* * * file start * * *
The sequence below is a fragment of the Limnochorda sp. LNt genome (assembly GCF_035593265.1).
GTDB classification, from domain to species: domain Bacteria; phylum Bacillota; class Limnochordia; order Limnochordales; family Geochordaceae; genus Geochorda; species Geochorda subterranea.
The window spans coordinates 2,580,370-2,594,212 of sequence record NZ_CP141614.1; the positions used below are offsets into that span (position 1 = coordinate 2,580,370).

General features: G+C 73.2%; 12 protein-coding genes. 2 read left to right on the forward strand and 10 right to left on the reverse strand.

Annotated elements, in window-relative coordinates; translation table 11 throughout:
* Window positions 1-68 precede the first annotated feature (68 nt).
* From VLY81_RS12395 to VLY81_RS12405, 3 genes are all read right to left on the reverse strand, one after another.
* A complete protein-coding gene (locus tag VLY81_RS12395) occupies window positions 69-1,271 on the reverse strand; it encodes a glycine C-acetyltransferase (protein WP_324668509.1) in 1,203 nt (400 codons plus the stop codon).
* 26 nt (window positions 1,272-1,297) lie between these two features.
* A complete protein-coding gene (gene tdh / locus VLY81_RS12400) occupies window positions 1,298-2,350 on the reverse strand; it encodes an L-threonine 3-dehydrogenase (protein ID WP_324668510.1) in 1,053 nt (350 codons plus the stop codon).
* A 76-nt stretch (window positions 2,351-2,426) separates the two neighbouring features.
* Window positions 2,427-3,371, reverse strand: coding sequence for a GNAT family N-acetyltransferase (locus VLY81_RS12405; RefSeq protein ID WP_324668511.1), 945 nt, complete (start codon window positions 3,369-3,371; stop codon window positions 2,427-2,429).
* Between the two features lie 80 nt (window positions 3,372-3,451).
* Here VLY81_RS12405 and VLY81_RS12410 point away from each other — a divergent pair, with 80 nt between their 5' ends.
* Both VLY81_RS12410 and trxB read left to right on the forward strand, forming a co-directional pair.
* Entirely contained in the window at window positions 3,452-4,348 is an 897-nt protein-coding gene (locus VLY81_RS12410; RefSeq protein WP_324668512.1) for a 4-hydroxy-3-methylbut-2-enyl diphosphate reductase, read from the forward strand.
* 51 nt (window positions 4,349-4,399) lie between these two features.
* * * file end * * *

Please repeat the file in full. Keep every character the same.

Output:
The sequence below is a fragment of the Limnochorda sp. LNt genome (assembly GCF_035593265.1).
GTDB classification, from domain to species: domain Bacteria; phylum Bacillota; class Limnochordia; order Limnochordales; family Geochordaceae; genus Geochorda; species Geochorda subterranea.
The window spans coordinates 2,580,370-2,594,212 of sequence record NZ_CP141614.1; the positions used below are offsets into that span (position 1 = coordinate 2,580,370).

General features: G+C 73.2%; 12 protein-coding genes. 2 read left to right on the forward strand and 10 right to left on the reverse strand.

Annotated elements, in window-relative coordinates; translation table 11 throughout:
* Window positions 1-68 precede the first annotated feature (68 nt).
* From VLY81_RS12395 to VLY81_RS12405, 3 genes are all read right to left on the reverse strand, one after another.
* A complete protein-coding gene (locus tag VLY81_RS12395) occupies window positions 69-1,271 on the reverse strand; it encodes a glycine C-acetyltransferase (protein WP_324668509.1) in 1,203 nt (400 codons plus the stop codon).
* 26 nt (window positions 1,272-1,297) lie between these two features.
* A complete protein-coding gene (gene tdh / locus VLY81_RS12400) occupies window positions 1,298-2,350 on the reverse strand; it encodes an L-threonine 3-dehydrogenase (protein ID WP_324668510.1) in 1,053 nt (350 codons plus the stop codon).
* A 76-nt stretch (window positions 2,351-2,426) separates the two neighbouring features.
* Window positions 2,427-3,371, reverse strand: coding sequence for a GNAT family N-acetyltransferase (locus VLY81_RS12405; RefSeq protein ID WP_324668511.1), 945 nt, complete (start codon window positions 3,369-3,371; stop codon window positions 2,427-2,429).
* Between the two features lie 80 nt (window positions 3,372-3,451).
* Here VLY81_RS12405 and VLY81_RS12410 point away from each other — a divergent pair, with 80 nt between their 5' ends.
* Both VLY81_RS12410 and trxB read left to right on the forward strand, forming a co-directional pair.
* Entirely contained in the window at window positions 3,452-4,348 is an 897-nt protein-coding gene (locus VLY81_RS12410; RefSeq protein WP_324668512.1) for a 4-hydroxy-3-methylbut-2-enyl diphosphate reductase, read from the forward strand.
* 51 nt (window positions 4,349-4,399) lie between these two features.